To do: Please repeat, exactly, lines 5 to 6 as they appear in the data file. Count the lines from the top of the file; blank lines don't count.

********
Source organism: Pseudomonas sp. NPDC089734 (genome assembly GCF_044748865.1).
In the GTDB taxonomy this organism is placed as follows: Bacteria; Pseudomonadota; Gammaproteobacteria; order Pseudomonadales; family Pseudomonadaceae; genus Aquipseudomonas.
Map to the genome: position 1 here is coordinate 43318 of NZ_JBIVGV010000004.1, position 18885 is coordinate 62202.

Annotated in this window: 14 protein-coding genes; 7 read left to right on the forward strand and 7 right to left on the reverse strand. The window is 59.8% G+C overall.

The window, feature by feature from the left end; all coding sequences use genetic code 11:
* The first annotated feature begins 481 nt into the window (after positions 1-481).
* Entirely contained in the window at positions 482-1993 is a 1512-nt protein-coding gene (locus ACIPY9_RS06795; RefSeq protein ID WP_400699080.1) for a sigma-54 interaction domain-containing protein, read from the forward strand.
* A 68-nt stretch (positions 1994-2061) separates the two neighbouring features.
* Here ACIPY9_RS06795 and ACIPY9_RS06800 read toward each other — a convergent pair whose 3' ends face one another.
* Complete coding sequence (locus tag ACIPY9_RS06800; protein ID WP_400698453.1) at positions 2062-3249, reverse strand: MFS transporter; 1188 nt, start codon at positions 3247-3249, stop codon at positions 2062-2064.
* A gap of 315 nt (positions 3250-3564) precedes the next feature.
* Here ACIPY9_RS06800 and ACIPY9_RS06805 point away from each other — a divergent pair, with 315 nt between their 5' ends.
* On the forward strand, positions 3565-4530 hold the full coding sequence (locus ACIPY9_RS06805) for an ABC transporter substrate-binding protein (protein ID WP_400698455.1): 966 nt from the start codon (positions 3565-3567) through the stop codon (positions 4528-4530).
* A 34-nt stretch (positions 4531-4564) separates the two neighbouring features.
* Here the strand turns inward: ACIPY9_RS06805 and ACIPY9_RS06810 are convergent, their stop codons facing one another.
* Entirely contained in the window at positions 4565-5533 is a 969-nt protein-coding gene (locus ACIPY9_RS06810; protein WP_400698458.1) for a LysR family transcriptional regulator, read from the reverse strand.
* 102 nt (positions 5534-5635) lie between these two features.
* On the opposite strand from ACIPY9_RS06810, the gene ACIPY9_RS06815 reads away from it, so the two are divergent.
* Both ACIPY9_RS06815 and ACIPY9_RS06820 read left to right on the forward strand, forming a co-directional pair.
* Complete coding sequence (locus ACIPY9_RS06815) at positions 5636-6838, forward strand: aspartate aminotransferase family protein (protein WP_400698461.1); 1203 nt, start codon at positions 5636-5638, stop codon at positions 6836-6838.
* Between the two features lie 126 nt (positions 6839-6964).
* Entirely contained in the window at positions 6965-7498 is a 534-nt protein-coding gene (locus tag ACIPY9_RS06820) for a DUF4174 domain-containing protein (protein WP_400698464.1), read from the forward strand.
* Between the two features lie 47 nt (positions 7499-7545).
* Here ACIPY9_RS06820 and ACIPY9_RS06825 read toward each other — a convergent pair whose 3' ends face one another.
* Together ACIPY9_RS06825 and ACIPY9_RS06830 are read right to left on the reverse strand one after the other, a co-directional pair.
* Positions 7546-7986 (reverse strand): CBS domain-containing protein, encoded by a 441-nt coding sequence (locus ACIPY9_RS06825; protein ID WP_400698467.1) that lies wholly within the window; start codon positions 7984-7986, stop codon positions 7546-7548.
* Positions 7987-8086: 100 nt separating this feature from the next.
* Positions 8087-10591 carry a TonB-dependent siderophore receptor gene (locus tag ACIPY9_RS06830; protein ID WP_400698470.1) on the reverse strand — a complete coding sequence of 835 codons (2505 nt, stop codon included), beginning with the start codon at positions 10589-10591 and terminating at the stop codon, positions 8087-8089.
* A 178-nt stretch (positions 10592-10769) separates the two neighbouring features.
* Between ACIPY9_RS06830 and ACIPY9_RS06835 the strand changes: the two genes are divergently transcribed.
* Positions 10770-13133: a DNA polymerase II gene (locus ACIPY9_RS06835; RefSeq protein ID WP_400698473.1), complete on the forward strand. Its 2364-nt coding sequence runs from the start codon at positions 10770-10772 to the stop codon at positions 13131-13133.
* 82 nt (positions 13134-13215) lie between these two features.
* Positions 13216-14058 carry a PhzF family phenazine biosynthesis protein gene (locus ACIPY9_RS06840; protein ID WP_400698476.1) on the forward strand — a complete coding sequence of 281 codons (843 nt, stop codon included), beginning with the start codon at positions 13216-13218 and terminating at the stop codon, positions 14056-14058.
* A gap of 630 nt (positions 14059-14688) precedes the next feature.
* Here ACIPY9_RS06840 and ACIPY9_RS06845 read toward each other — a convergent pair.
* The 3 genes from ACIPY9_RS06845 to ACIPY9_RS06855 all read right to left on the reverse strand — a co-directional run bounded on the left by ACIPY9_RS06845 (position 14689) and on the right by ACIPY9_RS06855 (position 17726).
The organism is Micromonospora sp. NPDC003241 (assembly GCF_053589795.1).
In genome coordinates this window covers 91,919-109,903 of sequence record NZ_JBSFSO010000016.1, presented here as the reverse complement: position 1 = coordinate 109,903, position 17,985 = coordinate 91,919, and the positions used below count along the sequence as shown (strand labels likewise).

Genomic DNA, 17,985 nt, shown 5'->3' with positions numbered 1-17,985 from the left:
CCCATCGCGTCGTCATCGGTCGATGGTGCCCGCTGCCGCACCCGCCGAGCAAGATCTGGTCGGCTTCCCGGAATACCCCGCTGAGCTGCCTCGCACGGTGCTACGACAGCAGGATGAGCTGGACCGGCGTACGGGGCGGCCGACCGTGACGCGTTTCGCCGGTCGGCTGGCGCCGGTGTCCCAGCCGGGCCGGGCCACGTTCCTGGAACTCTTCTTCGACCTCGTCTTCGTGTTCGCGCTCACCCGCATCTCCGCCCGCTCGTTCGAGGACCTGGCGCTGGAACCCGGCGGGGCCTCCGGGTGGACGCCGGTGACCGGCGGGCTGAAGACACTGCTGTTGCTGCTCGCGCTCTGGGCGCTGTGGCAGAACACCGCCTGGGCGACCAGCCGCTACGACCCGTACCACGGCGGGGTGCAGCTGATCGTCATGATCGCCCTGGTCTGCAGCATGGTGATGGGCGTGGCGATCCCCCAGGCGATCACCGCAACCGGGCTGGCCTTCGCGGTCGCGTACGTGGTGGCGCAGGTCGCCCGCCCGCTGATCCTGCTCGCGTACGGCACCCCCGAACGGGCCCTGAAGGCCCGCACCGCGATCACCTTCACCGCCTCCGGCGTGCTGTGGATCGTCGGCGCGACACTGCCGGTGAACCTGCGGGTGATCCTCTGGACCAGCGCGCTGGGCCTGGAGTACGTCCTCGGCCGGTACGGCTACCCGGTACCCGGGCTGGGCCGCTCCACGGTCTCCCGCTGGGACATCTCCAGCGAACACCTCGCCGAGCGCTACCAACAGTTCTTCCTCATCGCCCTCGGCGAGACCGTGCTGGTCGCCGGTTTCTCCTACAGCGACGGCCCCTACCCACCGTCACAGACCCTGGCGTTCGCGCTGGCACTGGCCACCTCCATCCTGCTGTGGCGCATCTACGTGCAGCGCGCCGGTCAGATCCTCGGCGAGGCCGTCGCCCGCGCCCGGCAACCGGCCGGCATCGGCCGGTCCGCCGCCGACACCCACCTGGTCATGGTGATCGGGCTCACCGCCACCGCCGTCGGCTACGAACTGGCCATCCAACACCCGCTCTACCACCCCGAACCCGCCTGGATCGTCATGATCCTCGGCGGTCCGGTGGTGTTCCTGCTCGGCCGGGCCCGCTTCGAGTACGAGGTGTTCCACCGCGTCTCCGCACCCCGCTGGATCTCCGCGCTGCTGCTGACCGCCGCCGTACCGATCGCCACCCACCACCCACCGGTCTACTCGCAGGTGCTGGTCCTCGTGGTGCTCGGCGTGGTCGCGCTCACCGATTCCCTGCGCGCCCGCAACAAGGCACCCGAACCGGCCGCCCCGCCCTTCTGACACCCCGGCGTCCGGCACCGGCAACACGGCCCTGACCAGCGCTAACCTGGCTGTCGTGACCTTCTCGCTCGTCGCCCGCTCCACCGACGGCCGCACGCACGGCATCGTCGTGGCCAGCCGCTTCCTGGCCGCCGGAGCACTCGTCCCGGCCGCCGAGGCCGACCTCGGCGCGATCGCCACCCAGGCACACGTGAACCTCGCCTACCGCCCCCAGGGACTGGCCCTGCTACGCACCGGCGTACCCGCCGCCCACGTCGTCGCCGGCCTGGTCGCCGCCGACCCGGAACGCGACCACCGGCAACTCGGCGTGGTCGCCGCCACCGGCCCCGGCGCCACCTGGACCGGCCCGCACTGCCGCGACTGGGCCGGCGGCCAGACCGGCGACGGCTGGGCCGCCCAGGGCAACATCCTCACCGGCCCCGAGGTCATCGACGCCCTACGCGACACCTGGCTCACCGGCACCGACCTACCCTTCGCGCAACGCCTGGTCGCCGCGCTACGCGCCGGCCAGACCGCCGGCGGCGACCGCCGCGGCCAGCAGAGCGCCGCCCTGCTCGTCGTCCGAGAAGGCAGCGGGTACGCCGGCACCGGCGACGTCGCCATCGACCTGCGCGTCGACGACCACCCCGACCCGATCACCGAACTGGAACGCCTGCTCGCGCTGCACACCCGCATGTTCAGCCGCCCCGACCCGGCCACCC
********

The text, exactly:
The window, feature by feature from the left end; all coding sequences use genetic code 11:
* The first annotated feature begins 481 nt into the window (after positions 1-481).